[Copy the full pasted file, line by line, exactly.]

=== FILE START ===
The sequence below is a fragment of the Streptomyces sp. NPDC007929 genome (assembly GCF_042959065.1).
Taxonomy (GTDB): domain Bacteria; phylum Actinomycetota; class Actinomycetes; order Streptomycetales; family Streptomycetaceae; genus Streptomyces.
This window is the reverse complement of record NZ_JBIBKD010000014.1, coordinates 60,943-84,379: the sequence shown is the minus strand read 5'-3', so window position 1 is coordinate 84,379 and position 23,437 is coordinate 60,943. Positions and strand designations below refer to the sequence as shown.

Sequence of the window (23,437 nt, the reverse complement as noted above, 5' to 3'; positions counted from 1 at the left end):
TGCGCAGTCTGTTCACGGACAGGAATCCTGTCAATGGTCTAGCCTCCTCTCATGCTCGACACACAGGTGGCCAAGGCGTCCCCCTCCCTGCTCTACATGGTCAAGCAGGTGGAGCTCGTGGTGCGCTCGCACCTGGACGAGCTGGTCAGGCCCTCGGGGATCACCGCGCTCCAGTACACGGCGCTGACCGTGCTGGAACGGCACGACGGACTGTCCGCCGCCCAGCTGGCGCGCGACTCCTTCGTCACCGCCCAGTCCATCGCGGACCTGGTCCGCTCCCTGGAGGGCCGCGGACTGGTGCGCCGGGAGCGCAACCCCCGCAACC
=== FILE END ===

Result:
The sequence below is a fragment of the Streptomyces sp. NPDC007929 genome (assembly GCF_042959065.1).
Taxonomy (GTDB): domain Bacteria; phylum Actinomycetota; class Actinomycetes; order Streptomycetales; family Streptomycetaceae; genus Streptomyces.
This window is the reverse complement of record NZ_JBIBKD010000014.1, coordinates 60,943-84,379: the sequence shown is the minus strand read 5'-3', so window position 1 is coordinate 84,379 and position 23,437 is coordinate 60,943. Positions and strand designations below refer to the sequence as shown.

Sequence of the window (23,437 nt, the reverse complement as noted above, 5' to 3'; positions counted from 1 at the left end):
TGCGCAGTCTGTTCACGGACAGGAATCCTGTCAATGGTCTAGCCTCCTCTCATGCTCGACACACAGGTGGCCAAGGCGTCCCCCTCCCTGCTCTACATGGTCAAGCAGGTGGAGCTCGTGGTGCGCTCGCACCTGGACGAGCTGGTCAGGCCCTCGGGGATCACCGCGCTCCAGTACACGGCGCTGACCGTGCTGGAACGGCACGACGGACTGTCCGCCGCCCAGCTGGCGCGCGACTCCTTCGTCACCGCCCAGTCCATCGCGGACCTGGTCCGCTCCCTGGAGGGCCGCGGACTGGTGCGCCGGGAGCGCAACCCCCGCAACC